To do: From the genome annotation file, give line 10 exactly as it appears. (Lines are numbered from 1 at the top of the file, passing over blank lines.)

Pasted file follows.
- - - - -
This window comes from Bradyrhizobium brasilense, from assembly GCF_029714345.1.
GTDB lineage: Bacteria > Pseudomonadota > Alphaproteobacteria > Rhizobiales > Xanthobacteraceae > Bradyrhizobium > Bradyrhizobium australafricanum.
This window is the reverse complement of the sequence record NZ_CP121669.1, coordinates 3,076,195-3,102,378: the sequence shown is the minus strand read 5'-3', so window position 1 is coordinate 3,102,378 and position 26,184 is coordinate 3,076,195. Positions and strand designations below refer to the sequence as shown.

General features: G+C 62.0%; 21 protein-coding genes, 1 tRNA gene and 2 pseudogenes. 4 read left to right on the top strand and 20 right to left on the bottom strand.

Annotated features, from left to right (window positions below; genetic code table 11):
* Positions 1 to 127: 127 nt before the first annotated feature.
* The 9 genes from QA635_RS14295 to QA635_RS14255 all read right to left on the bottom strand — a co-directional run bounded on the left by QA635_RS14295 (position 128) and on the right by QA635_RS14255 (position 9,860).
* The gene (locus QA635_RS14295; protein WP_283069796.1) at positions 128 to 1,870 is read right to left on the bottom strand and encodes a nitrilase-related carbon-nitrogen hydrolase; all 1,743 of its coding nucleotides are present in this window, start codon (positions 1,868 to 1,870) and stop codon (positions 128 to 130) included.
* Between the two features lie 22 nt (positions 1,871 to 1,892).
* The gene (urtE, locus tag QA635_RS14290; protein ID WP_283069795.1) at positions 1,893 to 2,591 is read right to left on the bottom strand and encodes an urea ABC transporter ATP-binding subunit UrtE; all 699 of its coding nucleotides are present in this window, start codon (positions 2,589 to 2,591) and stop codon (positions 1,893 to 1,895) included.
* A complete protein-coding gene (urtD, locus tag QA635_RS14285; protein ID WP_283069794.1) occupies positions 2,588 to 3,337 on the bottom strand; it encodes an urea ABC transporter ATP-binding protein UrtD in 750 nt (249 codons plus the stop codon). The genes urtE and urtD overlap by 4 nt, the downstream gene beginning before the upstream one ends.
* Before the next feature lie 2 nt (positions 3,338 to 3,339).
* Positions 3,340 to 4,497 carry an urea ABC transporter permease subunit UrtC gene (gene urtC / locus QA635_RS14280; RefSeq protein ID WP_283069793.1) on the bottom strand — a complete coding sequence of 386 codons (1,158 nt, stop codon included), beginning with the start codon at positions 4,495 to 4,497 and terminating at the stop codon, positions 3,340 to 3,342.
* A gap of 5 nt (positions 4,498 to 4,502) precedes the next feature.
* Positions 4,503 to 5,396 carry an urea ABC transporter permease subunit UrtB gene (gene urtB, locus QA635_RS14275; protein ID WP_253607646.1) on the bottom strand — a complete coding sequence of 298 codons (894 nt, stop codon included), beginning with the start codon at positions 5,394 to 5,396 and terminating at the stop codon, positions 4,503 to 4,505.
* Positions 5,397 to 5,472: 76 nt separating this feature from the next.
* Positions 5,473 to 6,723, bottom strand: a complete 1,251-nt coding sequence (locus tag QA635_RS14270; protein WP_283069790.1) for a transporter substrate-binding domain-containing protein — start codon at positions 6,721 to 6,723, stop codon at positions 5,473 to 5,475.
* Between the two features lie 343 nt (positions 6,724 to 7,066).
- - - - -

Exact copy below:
* The gene (urtE, locus tag QA635_RS14290; protein ID WP_283069795.1) at positions 1,893 to 2,591 is read right to left on the bottom strand and encodes an urea ABC transporter ATP-binding subunit UrtE; all 699 of its coding nucleotides are present in this window, start codon (positions 2,589 to 2,591) and stop codon (positions 1,893 to 1,895) included.